The Iowa Hawkeyes – and not the Ohio State Buckeyes – will take on Stanford in the Rose Bowl on New Year’s Day. Iowa (12-1) authored its first undefeated regular season in 93 years, advanced to the Big Ten Championship and came within one play of making the College Football Playoff. Ohio State (11-1), meanwhile, had one fewer win and was underwhelming for much of the season.
Still, is it surprising that the Rose Bowl chose the Hawkeyes over the brand-name Buckeyes?
“I’m not,” Bleacher Report college football columnist Adam Kramer said on CBS Sports Radio’s The DA Show. “The committee clearly . . . thought a lot about Iowa. I think in a lot of ways – I don’t necessarily feel this way – but Iowa’s close loss, a hard-fought loss to Michigan Sate, was the first amount of respect they got (from) a large part of the population that had been tuning in. That game probably did more for them than any of their wins, so they seem like a very suitable option. The other thing is, Iowa travels extremely well. Really, really well – better than most teams out there. So when you’re wondering (whether you have) to worry about that, no, the Hawkeyes are going to move the needle.
“So playing that extra game, it’s kind of an interesting situation,” Kramer continued. “Should you penalize a team for playing that extra game? I think that’s the right decision. I think it’s the right call. (It’s been) kind of a dream year for Iowa. And look, the consolation prize for us and Ohio State is the fact that they get to play Notre Dame. They probably give us, outside of the playoff games, maybe the most intriguing bowl matchup of them all.”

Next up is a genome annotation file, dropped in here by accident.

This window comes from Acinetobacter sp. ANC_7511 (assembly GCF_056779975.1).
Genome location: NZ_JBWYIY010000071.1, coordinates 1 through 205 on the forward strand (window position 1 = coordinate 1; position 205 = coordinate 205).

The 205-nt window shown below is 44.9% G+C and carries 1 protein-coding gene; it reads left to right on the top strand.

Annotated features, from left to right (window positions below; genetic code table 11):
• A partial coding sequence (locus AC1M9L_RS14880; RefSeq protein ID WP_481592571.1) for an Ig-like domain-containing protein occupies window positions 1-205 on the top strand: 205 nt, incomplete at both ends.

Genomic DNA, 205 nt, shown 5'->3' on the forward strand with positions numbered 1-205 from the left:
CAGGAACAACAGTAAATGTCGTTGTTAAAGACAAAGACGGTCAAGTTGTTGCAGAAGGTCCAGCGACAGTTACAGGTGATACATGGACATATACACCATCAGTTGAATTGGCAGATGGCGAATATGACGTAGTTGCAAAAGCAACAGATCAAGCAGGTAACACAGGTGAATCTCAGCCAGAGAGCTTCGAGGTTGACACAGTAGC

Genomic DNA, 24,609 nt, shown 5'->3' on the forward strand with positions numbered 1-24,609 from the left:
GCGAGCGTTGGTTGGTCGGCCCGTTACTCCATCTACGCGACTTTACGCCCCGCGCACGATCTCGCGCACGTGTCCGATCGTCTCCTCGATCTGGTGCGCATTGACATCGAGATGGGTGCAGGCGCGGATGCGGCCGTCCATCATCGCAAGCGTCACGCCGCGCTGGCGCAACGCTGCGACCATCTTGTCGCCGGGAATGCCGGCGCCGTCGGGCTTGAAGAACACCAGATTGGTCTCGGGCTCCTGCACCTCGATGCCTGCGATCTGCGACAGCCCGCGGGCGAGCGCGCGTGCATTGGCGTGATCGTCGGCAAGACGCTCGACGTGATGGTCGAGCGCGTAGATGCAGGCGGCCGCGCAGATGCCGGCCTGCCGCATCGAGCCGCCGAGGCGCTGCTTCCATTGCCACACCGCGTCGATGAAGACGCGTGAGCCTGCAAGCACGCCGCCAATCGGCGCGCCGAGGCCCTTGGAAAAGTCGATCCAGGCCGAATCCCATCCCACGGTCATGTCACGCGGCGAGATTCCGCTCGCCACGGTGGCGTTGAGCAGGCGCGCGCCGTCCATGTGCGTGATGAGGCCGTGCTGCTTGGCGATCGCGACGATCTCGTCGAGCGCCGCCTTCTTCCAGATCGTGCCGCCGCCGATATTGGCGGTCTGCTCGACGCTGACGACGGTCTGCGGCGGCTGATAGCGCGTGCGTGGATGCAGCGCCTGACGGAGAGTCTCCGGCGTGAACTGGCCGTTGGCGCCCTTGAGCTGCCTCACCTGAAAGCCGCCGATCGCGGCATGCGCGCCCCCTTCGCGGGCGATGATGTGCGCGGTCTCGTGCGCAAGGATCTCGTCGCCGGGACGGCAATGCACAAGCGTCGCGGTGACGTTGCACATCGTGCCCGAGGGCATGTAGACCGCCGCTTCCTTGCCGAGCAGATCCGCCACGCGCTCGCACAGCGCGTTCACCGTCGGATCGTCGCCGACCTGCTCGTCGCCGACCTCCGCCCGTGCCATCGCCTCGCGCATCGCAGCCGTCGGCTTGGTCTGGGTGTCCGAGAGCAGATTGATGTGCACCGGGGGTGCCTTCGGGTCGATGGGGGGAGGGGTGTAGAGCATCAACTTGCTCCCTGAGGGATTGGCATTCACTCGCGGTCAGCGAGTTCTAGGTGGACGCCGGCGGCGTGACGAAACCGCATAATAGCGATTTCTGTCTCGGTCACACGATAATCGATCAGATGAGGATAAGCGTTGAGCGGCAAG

Interestingly enough, The Rose Bowl choosing No. 5 Iowa over No. 7 Ohio State may be the most postseason controversy we have – and it’s not even that controversial. Indeed, it was a pretty clean final four for the committee.
“I think in general people who are very much in favor of an eight-team playoff or something different, these first two seasons have not helped that cause,” Kramer said. “You had a bit of controversy last year with the Big 12 being out and Ohio State’s spectacular effort against Wisconsin being rewarded, but then they won the national championship and things worked out. And then this year, after such a wild year in what felt like impending chaos, the whole thing worked out beautifully. There was really no debate or discussion. The fact that we’re talking about seeding being the primary source of debate just speaks volumes about how clean it was. It won’t aways be that way. There will years where there will be chaos and you’ll have three or four teams that are angry about this, but not this year. It’s amazing how clean it sorted itself out.”